And now for some political reaction to those jobs numbers and other events of the week, we turn to columnist E.J. Dionne of the Washington Post and the Brookings Institution. E.J., welcome back.
E.J. DIONNE: Good to be here.
BLOCK: And sitting in for David Brooks this week, we have Mary Kate Cary. She's a former speech writer for President George H.W. Bush, a columnist with U.S. News & World Report and she's also a regular political analyst on NPR's Tell Me More. Mary Kate, welcome to you.
After an epic filibuster by Sen. Rand Paul that lasted into the early morning hours, the Senate voted this afternoon to confirm the nomination of John Brennan as the country's next Central Intelligence Agency director.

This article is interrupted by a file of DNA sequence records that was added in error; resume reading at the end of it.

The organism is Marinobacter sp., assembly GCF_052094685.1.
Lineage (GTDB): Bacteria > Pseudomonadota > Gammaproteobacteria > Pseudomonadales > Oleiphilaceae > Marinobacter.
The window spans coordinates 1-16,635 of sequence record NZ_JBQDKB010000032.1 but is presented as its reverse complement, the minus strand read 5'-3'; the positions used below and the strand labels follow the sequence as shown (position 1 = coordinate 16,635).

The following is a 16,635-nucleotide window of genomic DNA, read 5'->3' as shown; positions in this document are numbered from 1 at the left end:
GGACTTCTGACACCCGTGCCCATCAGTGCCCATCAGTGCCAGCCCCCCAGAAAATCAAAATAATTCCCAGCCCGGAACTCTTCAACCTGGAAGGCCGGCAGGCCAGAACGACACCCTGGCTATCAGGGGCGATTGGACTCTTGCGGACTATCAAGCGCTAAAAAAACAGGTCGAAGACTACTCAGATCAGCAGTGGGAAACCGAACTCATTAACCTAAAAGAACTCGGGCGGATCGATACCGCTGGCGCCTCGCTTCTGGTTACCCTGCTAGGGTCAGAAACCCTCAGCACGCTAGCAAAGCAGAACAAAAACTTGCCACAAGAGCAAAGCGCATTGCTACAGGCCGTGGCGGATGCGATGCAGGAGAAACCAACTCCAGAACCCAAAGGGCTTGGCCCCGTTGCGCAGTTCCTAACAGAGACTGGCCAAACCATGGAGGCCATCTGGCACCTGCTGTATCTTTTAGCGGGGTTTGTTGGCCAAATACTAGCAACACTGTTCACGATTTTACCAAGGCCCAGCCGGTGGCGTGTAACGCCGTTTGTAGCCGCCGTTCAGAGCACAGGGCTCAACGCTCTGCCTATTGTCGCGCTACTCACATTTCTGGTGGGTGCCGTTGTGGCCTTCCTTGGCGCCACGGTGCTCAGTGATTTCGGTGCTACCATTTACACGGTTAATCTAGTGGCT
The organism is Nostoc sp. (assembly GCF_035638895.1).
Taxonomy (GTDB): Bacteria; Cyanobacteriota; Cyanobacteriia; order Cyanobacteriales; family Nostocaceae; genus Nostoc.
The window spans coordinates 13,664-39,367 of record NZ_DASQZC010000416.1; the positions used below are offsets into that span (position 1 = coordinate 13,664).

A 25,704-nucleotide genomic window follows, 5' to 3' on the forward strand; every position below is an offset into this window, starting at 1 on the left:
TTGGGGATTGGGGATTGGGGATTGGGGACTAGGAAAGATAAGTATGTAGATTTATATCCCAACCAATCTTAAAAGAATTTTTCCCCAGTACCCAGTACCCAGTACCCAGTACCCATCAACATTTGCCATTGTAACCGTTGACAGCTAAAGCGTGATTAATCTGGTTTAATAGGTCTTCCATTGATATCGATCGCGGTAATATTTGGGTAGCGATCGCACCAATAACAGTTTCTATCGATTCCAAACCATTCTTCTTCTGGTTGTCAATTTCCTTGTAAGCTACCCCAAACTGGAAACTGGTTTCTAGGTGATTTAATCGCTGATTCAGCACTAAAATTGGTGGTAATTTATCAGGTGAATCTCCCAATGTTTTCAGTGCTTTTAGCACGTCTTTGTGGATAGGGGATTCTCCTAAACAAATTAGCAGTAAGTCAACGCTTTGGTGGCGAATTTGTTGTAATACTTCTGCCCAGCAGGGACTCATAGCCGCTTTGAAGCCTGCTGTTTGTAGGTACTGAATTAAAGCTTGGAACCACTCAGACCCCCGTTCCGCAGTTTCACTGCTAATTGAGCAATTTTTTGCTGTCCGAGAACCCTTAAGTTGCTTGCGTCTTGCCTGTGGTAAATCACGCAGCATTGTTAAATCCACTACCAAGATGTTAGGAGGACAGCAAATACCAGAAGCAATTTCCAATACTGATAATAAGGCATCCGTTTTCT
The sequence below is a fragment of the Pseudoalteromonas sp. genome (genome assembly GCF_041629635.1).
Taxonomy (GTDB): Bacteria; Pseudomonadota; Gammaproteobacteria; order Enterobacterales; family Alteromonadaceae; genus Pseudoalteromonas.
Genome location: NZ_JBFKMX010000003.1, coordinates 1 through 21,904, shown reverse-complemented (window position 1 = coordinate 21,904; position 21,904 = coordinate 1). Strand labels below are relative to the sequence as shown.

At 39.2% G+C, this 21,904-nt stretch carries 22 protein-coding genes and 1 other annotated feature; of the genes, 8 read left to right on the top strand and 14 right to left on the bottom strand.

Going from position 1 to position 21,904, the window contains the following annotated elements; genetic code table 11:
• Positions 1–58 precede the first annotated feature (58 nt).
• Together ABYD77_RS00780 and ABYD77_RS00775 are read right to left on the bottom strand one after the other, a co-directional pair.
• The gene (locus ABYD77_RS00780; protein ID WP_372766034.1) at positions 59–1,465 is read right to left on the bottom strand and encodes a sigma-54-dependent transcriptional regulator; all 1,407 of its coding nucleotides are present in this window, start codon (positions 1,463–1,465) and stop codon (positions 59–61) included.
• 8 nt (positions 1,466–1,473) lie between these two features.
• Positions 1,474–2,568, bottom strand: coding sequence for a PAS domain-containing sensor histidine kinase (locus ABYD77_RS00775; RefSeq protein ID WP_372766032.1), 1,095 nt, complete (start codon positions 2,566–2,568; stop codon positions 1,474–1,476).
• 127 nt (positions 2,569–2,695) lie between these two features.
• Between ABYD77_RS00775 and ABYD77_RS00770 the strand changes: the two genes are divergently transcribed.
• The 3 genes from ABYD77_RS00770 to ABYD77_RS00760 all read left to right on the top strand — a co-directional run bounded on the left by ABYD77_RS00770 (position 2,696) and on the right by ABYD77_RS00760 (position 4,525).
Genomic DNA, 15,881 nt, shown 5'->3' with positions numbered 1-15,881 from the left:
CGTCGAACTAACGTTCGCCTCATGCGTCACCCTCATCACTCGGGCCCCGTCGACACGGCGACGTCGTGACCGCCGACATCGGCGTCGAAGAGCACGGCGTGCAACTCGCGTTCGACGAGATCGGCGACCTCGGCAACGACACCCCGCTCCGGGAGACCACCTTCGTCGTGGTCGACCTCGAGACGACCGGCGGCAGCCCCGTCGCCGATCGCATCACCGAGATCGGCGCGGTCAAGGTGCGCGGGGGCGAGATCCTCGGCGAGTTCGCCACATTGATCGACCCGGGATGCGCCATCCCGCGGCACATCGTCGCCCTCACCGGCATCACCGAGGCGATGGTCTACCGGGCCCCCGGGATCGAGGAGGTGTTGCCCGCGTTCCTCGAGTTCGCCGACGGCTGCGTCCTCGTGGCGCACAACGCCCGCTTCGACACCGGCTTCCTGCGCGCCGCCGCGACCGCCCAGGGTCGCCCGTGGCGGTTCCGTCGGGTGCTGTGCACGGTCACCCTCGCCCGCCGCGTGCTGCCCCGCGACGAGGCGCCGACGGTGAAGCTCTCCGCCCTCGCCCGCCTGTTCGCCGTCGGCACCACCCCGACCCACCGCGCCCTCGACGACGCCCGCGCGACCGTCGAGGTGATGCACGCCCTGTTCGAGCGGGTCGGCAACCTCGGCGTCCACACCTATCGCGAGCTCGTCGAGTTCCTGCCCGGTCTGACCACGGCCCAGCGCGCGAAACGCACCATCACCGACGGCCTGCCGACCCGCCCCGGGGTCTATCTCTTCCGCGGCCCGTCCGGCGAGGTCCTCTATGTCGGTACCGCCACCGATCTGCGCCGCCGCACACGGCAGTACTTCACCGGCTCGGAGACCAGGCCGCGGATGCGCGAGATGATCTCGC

As we reported, Paul, a Republican from Kentucky, stood on the floor of the Senate for nearly 13 hours, repeatedly asking for an explanation of the Obama administration's targeted killing program.
As he rose to begin his nearly 13-hour filibuster Wednesday, Sen. Rand Paul (R-Ky.) said "no American should be killed by a drone on American soil without first being charged with a crime, without first being found to be guilty by a court." He would filibuster John Brennan's nomination to be CIA director, Paul said, because he wanted a clear statement from the Obama administration acknowledging that U.S.